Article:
“And it’s exceedingly likely that anything I write from this point forward is going to be judged by the world as the work that came after the freakish success of my last book…It’s exceedingly likely that my greatest success is behind me. So Jesus, what a thought! That’s the kind of thought that could lead a person to start drinking gin at nine o’clock in the morning, and I don’t want to go there. I would prefer to keep doing this work that I love.”
Now, I am nowhere near the success of Elizabeth Gilbert as a professional writer (it makes me queasy even seeing the pronoun “I” in the same sentence as her name), nor do I envision myself to be so in the next couple of decades of my life. But I do get what she means with feeling that “my greatest success is behind me” and how it builds this sort of anxiety that puts a stopper to the flow of words I would’ve let myself write had I still been that girl who simply loved to write and wasn’t bothered by any thought of having to take care of a reputation or a portfolio as a “budding professional writer.” And I very much feel what she said about preferring “to keep doing this work that I love.”
Now I find myself in the middle of a room where half-finished articles are strewn all across my writing desk and a folder named “unfinished” has recently been created in my computer drive. To say that I’ve been suffering from writer’s block seems to me a complete understatement to describe my current predicament.
And it occurs to me that probably, the only way I’ll ever get to write like I have before, and the only way I’ll get to finish this friggin’ article and post it on my blog once and for all, is for me to lift that label I have allowed myself to bear the pressure of for one day too many. I need to stop thinking of myself as a “writer.”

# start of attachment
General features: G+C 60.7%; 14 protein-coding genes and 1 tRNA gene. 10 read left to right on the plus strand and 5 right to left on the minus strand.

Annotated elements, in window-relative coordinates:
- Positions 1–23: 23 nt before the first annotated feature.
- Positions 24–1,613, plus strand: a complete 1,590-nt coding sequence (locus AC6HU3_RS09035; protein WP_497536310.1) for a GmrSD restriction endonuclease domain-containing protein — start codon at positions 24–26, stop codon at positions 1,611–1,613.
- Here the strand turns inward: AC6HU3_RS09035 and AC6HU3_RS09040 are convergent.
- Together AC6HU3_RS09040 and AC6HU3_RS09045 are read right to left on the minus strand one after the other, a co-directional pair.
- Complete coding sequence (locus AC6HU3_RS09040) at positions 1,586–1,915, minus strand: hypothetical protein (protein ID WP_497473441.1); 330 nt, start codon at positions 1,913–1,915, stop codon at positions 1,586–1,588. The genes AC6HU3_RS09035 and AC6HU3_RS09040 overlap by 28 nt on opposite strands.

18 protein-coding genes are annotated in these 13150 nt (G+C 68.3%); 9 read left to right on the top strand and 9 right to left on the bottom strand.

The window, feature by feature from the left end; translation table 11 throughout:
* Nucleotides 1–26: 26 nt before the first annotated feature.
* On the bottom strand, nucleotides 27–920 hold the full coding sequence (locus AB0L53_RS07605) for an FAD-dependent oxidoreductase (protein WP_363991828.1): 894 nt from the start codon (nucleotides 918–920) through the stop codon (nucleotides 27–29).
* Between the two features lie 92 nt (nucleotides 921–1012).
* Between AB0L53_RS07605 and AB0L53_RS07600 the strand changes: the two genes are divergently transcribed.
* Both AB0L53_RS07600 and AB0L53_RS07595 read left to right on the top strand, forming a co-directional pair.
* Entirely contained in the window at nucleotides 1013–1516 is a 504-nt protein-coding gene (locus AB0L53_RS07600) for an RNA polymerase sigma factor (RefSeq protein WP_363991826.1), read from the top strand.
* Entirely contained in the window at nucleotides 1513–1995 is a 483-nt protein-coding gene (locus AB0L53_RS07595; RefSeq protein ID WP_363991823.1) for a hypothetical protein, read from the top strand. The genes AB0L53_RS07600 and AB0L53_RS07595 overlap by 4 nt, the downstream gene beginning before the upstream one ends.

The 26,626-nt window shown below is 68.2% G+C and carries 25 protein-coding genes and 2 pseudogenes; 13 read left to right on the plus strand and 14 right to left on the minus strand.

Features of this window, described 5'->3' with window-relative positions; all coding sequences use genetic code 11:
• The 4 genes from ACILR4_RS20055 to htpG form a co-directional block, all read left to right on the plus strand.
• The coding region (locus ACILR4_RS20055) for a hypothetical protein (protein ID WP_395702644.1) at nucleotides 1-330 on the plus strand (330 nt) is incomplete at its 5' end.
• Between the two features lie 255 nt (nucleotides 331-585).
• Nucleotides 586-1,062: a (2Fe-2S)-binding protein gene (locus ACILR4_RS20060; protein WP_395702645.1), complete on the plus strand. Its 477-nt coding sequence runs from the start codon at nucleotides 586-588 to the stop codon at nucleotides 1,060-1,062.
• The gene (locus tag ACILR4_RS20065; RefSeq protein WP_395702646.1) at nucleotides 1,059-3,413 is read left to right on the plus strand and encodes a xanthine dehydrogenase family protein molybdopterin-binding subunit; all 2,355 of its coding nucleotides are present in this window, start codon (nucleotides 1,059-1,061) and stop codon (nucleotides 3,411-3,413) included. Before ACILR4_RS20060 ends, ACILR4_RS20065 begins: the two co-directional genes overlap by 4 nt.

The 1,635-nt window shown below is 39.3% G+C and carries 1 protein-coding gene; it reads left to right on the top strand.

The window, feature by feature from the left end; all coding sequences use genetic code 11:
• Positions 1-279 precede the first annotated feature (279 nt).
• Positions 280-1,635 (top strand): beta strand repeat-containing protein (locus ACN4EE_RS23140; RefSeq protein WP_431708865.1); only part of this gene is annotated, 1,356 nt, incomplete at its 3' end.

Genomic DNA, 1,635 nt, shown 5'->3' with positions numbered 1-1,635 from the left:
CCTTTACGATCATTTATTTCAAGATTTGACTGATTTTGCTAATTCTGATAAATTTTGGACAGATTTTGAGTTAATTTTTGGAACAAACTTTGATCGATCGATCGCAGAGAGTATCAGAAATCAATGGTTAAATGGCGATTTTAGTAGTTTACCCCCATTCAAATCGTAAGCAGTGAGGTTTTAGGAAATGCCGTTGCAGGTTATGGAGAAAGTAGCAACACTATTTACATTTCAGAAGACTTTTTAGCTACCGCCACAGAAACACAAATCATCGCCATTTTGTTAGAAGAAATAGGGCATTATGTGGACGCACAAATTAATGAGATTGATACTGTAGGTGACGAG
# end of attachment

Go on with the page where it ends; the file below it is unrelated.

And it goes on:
Blogger Suzie81, in her recent Freshly Pressed post Professional or Hobbyist? asked author Caitlin Kelly of the Broadside Blog what she considered to be the right time for someone to start calling themselves a writer. She quoted Kelly of responding,
“…someone who is soi-disant ‘a writer’ is someone I would need to show me their commercially accepted and published work — and a consistent sales record in the thousands — to qualify.”
This was exactly what I needed to read so I could guiltlessly free myself from the label “writer.” I had one paid-for, nationally-circulated published piece, yes, but nothing more than that. No “consistent sales record in the thousands.” That definition officially disqualified me from being called a writer in the professional sense, but rather than driving me to the depths of disappointment, it granted me more freedom to become more myself again, instead of trying so hard to reach an idealized image to the point of being afraid to make mistakes.
“If I waited for perfection, I would never write a word.” — Margaret Atwood
I understand that the paralyzing anxiety and fear I felt are part and parcel of daring to lead a creative life. Henri Matisse was really on to something when he said, “Creativity takes courage.” And what is writing but one of the most influential, genuine forms of creativity? It is the creation of, in Neil Gaiman’s words, “something that wasn’t there before.” It has the potential to bring great joy to the creator, but also a great deal of frustration and struggle when he cannot quite get over an obstacle that keeps deterring him from satisfactorily doing the work he feels called to doing.
So now I am making the decision to unbecome a writer, at least for now when I am still trying to find my feet and only beginning to discover what I can do. The fear of making mistakes and of tainting a portfolio with not-up-to-standard work has no place in this craft. I guess it’s safe to say that the best writers did not become so by worrying about their reputation or image or professional track record all the time. They simply wrote, about what they knew to be true, what they would like the world to know, what they think should matter.
I am going back to being the girl who wrote and loved writing, and didn’t bother about maintaining a professional portfolio, or about writing to meet other people’s expectations. As J.D. Salinger wrote, “An artist’s only concern is to shoot for some kind of perfection, and on his own terms, not anyone else’s.” I will continue honing my craft out of love and respect for it, and I shall continue to write because I want to write, I need to write, and it’s the only way I know how to make sense of the world, to get through pain, and to leave a mark that will still be here long after I am gone.
I am unbecoming a writer by profession. But please graciously welcome me back, as a writer at heart.